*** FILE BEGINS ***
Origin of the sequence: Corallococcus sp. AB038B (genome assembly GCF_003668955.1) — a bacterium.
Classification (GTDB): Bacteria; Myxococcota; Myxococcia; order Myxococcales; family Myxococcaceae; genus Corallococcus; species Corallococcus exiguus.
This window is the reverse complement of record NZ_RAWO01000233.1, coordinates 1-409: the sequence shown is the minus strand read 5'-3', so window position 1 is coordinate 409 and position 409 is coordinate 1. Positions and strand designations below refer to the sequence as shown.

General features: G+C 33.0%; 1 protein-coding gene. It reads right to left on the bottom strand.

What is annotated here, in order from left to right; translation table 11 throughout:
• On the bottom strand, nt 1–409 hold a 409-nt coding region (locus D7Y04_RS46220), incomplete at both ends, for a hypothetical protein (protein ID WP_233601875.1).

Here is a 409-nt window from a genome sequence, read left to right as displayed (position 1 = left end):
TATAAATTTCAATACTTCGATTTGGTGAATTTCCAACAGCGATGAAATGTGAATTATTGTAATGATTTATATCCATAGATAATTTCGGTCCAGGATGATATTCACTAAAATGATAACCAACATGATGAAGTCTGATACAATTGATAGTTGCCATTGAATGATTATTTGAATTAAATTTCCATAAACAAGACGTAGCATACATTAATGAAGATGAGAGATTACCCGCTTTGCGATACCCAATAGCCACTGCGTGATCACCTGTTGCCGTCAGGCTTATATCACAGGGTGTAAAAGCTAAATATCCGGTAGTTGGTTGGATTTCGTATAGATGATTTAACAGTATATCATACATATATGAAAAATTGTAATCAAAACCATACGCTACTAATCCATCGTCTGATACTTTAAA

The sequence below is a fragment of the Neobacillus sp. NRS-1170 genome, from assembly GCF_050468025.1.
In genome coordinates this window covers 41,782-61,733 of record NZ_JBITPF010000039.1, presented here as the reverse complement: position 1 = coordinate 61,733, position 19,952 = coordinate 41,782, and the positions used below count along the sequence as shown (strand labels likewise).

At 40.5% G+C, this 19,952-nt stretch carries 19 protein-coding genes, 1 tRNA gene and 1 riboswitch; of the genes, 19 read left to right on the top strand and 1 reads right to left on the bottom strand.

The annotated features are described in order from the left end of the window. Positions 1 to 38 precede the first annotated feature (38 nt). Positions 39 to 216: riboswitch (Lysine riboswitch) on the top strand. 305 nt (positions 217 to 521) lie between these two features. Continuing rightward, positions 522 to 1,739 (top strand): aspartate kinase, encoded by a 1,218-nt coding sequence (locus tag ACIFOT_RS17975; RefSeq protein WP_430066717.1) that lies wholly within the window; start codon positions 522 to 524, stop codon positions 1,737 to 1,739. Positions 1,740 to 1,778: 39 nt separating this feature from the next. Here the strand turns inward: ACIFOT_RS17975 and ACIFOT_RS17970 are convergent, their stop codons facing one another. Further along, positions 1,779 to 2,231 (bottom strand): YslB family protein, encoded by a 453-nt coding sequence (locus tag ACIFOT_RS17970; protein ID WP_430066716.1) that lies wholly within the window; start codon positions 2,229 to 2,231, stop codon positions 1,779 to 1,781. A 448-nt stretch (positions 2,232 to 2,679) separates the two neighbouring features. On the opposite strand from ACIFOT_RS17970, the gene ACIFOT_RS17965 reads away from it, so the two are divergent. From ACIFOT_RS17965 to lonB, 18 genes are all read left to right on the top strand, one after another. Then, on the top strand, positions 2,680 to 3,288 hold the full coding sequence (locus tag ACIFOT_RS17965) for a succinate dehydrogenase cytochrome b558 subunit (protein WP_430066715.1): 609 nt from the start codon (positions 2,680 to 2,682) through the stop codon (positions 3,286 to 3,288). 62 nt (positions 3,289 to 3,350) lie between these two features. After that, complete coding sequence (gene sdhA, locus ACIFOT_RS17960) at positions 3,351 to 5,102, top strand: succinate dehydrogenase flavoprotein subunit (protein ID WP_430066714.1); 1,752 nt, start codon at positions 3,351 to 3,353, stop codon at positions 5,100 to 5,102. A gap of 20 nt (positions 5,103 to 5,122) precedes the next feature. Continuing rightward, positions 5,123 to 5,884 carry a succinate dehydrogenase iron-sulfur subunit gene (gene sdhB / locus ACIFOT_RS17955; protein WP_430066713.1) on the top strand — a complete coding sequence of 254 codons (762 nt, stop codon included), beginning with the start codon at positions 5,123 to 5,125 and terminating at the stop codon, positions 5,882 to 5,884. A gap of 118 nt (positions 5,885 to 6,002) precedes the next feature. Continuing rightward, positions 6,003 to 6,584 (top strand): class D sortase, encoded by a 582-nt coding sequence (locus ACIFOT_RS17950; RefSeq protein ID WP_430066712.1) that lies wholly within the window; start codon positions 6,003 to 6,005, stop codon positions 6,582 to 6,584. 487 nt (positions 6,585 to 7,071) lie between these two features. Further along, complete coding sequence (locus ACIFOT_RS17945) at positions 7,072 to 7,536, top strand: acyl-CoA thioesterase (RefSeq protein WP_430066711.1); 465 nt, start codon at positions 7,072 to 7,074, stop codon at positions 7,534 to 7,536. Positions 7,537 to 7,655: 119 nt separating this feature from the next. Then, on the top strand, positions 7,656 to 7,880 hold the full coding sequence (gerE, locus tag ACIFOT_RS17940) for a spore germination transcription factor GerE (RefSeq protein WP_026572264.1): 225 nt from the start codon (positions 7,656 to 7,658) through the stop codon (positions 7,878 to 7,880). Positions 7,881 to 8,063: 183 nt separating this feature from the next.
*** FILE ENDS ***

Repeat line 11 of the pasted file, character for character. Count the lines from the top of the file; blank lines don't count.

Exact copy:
At 40.5% G+C, this 19,952-nt stretch carries 19 protein-coding genes, 1 tRNA gene and 1 riboswitch; of the genes, 19 read left to right on the top strand and 1 reads right to left on the bottom strand.